They say you don’t always know what you’ve got until it’s gone and although Tottenham Hotspur fans never doubted the significance of Benoit Assou-Ekotto’s role in this team, it’s fair to say that relations between support and cult hero became slightly strained at the start of the term.
Since solidifying himself as Spurs’ number one left-back in 2008, Assou-Ekotto’s eccentric style, both on and off the pitch, has helped develop a unique rapport with the White Hart Lane faithful.
But while those eccentricities have served him well in many respects, they’ve also tested supporters’ nerve on more than one occasion and while it’s difficult to gauge how much a subsequent knee injury was hindering his performances, his start to season left an awful lot to be desired.
While his calmness in possession and desire to retain the ball are two of the Cameroon international’s most vaulted traits, they can so often act as his Achilles heel, too. When everything clicks in this Tottenham first XI, the feints, stepovers and one touch passes on the byline are a joy to watch. But when the concentration wavers, the marking goes astray and the distribution becomes scattergun, Assou-Ekotto can resemble a mind-blowingly frustrating outlet.
And while his performances during the first three games of the term were far from the worst we’ve seen him during his time in N17, they were some way off the standard that we know he’s capable of hitting. For whatever reason, Disco Benny simply didn’t seem at the races.
An injury to any first team player should be greeted with nothing but universal condemnation, but at the time with Assou-Ekotto, there was a feeling that a short spell out might not necessarily be the end of the world. After all, it was only supposed to be a short term injury and with Jan Vertonghen ready to display his expertise on the left hand side, it could have been the kick up the backside the ex-Lens man needed.
The ramifications of Assou-Ekotto’s loss to this Tottenham side however, have been far more hard-hitting than perhaps many could have possibly envisaged back at the start of September.
Switching Jan Vertonghen out to the left hand side was initially heralded as something of a boost to Andre Villas-Boas’ side. As Spurs began picking up points in September, Vertonghen was a box-office hit rampaging down the left hand side, with his performance in the 3-2 win against Manchester United a particular highlight.
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But the subsequent hole that’s been left in the centre of their defense has been toxic in its gaping size. William Gallas has so often been the focal point of unfair critique this term, but even the most fervent of supporters would be alarmed at the Frenchman’s regression in his performances this season. The fledgling Steven Caulker is an immensely talented youngster who will surely enjoy a fantastic future at the club. But for all his talent, asking him to play every game and provide the anchor for a developing side’s top four challenge, was a massive ask and that’s began to show in recent games.
While Michael Dawson’s hamstring injury should have perhaps come after several more first team appearances, Jan Vertonghen is needed back in the centre. But more than just providing a knock-on effect, it’s been the eclectic skillset of Assou-Ekotto himself, that Tottenham have really missed.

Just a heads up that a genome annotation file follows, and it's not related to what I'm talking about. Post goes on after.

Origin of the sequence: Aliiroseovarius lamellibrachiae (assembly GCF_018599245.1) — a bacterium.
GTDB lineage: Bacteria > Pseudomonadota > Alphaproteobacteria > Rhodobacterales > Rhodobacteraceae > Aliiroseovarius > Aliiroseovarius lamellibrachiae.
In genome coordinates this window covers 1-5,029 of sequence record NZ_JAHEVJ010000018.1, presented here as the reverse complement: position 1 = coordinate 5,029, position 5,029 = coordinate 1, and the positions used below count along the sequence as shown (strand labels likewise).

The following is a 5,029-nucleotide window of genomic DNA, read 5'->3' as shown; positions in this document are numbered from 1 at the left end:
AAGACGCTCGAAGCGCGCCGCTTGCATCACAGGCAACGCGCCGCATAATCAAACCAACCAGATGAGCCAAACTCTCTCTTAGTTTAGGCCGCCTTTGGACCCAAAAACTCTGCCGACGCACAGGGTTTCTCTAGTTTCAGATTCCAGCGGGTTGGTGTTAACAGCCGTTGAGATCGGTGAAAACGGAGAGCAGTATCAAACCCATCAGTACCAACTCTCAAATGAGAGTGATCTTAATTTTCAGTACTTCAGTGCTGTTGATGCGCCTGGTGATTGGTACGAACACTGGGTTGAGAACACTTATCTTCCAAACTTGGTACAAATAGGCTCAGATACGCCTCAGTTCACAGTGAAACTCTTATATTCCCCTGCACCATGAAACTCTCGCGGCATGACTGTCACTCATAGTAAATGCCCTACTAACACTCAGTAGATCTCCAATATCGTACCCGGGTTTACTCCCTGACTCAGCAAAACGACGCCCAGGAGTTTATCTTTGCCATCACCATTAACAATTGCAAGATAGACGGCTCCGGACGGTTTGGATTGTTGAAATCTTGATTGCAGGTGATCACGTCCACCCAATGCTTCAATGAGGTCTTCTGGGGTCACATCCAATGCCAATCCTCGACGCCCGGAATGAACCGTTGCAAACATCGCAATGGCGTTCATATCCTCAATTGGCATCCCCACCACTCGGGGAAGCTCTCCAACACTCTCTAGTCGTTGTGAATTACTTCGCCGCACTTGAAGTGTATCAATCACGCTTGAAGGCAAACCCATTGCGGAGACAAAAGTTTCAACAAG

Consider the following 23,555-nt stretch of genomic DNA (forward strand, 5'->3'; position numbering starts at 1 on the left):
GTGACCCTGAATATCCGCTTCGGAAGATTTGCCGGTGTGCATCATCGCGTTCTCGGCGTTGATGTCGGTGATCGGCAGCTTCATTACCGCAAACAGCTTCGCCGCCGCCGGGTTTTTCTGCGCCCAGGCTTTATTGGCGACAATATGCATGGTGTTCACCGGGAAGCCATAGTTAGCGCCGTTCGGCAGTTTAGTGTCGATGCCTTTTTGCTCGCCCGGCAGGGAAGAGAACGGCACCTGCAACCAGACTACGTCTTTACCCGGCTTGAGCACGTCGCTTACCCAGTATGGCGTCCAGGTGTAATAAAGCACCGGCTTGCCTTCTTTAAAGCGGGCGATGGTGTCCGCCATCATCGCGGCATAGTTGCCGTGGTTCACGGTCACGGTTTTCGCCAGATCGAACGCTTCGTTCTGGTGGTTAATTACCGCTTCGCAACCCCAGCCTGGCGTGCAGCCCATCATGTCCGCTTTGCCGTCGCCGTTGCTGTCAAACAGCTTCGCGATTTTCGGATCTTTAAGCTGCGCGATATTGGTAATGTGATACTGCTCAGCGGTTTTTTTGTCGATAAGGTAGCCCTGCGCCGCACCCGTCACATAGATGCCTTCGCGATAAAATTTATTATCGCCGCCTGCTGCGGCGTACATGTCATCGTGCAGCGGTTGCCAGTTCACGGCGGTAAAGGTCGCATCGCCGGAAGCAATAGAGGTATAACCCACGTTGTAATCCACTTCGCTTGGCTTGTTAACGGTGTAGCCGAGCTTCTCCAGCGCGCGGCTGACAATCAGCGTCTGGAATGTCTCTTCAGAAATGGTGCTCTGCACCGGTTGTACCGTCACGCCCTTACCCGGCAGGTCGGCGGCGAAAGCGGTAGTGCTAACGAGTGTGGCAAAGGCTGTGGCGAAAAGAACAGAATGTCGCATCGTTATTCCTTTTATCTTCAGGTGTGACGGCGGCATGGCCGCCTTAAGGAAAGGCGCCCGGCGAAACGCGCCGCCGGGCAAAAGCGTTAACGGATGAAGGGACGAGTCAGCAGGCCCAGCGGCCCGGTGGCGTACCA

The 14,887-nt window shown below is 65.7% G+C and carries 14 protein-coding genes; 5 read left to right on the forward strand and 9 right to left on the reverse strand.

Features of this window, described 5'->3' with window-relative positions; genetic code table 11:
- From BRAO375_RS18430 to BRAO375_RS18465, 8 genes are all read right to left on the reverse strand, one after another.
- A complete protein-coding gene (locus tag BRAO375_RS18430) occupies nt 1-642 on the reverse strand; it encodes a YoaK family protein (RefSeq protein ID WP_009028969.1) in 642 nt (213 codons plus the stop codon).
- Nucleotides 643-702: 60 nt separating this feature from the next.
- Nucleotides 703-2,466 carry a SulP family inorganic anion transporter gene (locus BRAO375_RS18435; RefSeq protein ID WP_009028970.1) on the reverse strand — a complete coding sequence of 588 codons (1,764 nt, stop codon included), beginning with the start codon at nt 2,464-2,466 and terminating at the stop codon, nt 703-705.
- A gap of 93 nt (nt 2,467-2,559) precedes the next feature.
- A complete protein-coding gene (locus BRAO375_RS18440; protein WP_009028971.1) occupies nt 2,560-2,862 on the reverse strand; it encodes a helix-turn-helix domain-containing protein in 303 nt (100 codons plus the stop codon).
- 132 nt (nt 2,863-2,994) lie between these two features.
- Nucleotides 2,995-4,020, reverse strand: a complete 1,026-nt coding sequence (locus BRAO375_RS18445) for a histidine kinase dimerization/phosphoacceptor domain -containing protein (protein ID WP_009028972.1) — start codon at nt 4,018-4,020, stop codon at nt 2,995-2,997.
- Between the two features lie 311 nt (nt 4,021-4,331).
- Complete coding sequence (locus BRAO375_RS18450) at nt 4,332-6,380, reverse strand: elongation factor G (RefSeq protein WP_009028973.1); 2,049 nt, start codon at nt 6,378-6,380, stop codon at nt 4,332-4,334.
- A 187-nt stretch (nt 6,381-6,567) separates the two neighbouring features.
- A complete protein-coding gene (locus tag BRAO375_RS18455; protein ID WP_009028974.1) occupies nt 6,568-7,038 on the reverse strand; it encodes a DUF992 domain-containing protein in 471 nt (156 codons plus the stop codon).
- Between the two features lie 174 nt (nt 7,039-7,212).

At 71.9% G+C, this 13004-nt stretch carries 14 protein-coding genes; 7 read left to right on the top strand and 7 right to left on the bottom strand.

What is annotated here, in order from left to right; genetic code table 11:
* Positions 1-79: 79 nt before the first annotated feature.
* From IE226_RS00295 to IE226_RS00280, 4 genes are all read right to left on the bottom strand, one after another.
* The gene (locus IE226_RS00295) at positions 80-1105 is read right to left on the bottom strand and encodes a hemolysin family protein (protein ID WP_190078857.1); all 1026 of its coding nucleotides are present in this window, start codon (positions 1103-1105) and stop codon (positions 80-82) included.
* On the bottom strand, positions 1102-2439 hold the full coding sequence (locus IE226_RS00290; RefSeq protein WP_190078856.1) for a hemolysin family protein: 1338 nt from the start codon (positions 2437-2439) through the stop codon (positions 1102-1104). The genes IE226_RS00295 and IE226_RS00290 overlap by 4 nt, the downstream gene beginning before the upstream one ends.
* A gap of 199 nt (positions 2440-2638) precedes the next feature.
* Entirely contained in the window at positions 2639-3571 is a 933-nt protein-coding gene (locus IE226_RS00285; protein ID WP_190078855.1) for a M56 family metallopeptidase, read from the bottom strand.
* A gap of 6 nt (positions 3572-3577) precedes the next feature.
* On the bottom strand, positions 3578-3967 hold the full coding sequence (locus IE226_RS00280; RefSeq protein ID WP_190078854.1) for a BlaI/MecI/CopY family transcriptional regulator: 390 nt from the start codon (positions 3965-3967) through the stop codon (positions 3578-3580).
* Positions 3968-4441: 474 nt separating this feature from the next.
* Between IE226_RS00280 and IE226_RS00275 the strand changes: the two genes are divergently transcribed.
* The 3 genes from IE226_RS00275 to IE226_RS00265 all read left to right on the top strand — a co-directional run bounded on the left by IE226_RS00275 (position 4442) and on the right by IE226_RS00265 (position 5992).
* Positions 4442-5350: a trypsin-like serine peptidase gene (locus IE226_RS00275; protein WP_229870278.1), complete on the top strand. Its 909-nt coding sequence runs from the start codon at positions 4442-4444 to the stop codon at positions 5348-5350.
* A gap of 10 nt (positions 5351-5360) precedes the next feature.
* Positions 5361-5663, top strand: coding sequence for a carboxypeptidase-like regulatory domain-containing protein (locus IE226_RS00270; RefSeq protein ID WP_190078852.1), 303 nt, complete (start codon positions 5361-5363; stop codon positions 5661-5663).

For all the industry and sensibility that Vertonghen can provide on the left-hand side, he simply doesn’t have the natural gifts at full-back that Assou-Ekotto can provide.
Yes, the nature of Assou-Ekotto’s gifts mean that when things do go awry, they will always look worse than that of the more conventional full-back. But a fully-fit, fully-firing and fully-focused Disco Benny, is one of the greatest assets that this Spurs side bestows.
First and foremost he offers natural balance and also width on the left hand side. Jan Vertonghen is adept in the role, as we’ve seen for Ajax, Belgium and now Spurs, too. But everything from the build of Assou-Ekotto to his natural instincts, he’s an undeniably better fit in the berth. Vertonghen can play at left-back, but he isn’t one by right.
His strongest assets are of course on the ball and given the style of football Villas-Boas has looked to implement at White Hart Lane, Assou-Ekotto should fit back seamlessly into this Spurs back four. The Cameroonian will prove a good foil for Hugo Lloris now he finally appears to have made the goalkeeping spot his own, with the teams credentials for building from the back only boosted.
A recovering Gareth Bale will also be happy to see Assou-Ekotto return. Such has been the success of the duo down that left hand side, it’s easy to take for granted the way in which they compliment each other. Bale’s rise to prominence hardly owes him a debt of gratitude, but Assou-Ekotto’s been a permanent presence in the Welshman’s ascent to the top of the game.
Ultimately though, it’s his defensive gifts that Spurs have also been crying out for. The stem of much of the criticism he often receives, often revolves around his mental attributes, and the ability to concentrate gaffe-free over 90 minutes. But his positional sense, reading of the game and experience in the role, are all vastly underrated elements of his skillset. When he brings his A-game with him, there are few better in this division.
Benoit Assou-Ekotto is not without his faults and in the long term, perhaps the acquisition of a competitor is the only way Tottenham are going to be able to keep him on his toes and stave off complacency. But with the news that he’s now returned to first team training, it won’t be long before fans are dancing to the tune of Disco Benny once more. And it can’t come another week too soon.